I can verify your mother’s olive oil is delicious. What are some more key concepts in trust management?

In the olive oil example, recognizing authority is a key concept which underpins trust assessment. Different methods of measuring trust are also important. My colleague Professor Audun Jøsang, who invented subjective logic, created a calculus for computing in trust networks. It’s now combined with decision networks to measure trustworthiness in neural networks.

Trust-based decisions inform how an intelligent agent program makes final purchasing decisions using data. Professor Harrison McKnight, my co-editor for Trust Management VI, developed a cognitive model to explain the process.

Another fundamental of trust management is trust negotiation: Incremental information disclosure. Organizations must take care of what they disclose, to whom and how. Releasing information over time can help reach a trust level to share more valuable data for a common goal.

Imagine a group of secret agents negotiates by sharing trivial information between themselves. After sharing lower-level information, they now feel more comfortable disclosing more valuable secrets.

Trust negotiation can help decide how to share credentials to achieve the least-privilege principle (users can only access the parts of the system or data they need for their job) to implement the zero-trust security model. Trust negotiation algorithms do this and more. Before you let someone have privileged information, you may want to check their security clearance. In an IT system, you may want to share as little information as possible for the task, then let the system ask for more information when you need higher-level access.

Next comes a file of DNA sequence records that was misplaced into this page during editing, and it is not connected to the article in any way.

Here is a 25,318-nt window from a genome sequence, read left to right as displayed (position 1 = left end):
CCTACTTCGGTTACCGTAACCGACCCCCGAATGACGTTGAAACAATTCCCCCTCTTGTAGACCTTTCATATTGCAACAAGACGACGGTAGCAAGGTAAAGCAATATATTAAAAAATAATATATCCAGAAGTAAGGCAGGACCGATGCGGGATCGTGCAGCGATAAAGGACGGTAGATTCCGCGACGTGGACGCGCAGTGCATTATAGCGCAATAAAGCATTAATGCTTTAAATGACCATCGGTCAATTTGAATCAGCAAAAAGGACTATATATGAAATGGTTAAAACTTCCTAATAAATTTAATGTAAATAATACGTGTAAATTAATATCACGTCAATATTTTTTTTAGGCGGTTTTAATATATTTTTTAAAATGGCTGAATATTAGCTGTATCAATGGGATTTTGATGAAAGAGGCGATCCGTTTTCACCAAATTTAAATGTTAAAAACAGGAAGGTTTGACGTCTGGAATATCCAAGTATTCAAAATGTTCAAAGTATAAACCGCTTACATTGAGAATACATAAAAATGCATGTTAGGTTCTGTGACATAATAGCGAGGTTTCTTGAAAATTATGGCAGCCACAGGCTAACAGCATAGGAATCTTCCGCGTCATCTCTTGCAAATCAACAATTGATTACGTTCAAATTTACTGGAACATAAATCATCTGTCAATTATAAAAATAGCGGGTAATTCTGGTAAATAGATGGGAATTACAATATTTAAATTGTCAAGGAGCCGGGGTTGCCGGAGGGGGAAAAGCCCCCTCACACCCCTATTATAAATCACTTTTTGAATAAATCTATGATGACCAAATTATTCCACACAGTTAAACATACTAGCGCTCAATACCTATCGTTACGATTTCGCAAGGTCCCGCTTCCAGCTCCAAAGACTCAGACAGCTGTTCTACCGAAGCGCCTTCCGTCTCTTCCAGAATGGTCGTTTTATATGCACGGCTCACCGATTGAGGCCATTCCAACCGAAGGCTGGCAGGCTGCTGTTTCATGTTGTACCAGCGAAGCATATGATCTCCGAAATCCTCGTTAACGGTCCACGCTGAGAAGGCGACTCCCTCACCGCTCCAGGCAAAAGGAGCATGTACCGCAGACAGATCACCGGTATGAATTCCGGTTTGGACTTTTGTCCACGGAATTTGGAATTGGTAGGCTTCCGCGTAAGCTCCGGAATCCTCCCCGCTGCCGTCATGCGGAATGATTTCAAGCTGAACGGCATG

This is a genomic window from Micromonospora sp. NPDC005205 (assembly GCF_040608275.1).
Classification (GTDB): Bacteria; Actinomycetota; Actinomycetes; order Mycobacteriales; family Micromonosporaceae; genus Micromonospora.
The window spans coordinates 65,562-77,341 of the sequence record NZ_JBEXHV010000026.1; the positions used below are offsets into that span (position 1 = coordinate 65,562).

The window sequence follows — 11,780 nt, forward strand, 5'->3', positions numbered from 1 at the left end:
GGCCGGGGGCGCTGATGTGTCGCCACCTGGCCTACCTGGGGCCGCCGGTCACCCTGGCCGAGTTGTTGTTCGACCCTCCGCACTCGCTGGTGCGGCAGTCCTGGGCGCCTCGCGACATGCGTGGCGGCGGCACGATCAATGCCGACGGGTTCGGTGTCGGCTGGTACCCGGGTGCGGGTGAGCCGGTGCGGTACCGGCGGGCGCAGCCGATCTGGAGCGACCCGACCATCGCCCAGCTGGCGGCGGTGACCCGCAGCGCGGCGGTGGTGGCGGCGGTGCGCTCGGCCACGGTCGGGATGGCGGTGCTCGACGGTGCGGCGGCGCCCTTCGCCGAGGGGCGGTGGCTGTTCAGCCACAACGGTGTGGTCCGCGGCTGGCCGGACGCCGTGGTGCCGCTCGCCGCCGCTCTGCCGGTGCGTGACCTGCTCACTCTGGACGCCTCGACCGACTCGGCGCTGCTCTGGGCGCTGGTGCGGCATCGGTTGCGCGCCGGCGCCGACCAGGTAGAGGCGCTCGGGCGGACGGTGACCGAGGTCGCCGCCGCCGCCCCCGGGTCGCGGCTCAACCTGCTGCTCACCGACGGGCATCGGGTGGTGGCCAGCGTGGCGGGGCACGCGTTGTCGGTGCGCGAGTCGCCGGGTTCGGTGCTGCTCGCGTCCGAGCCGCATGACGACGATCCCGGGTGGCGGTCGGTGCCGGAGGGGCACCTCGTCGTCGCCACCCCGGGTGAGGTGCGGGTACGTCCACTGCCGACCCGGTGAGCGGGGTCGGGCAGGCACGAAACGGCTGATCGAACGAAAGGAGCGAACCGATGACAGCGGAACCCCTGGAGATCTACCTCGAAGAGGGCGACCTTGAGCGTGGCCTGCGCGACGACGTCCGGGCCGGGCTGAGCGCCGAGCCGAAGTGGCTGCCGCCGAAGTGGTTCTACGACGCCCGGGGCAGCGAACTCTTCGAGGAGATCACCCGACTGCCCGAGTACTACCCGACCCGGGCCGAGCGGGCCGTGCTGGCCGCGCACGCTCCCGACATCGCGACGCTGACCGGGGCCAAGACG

How did you become interested in trust management?

After gaining my Computer Science Ph.D. at Imperial College, London, I worked at a UK government computing lab. We experienced the first dot-com bubble crash around 2001. People lost trust in tech businesses. I felt I had to take action, so I got involved in an international partnership between government, academics and industry to improve trust between customers and companies.

In 2002, with the late Christos Nikolau (IBM and University of Crete,) we established iTrust, an interdisciplinary network including experimental economists, philosophers, and cybersecurity and access management specialists. Trust management previously meant identity and access management for IT networks. We broaden it to include models for measuring and increasing trust and consumer confidence.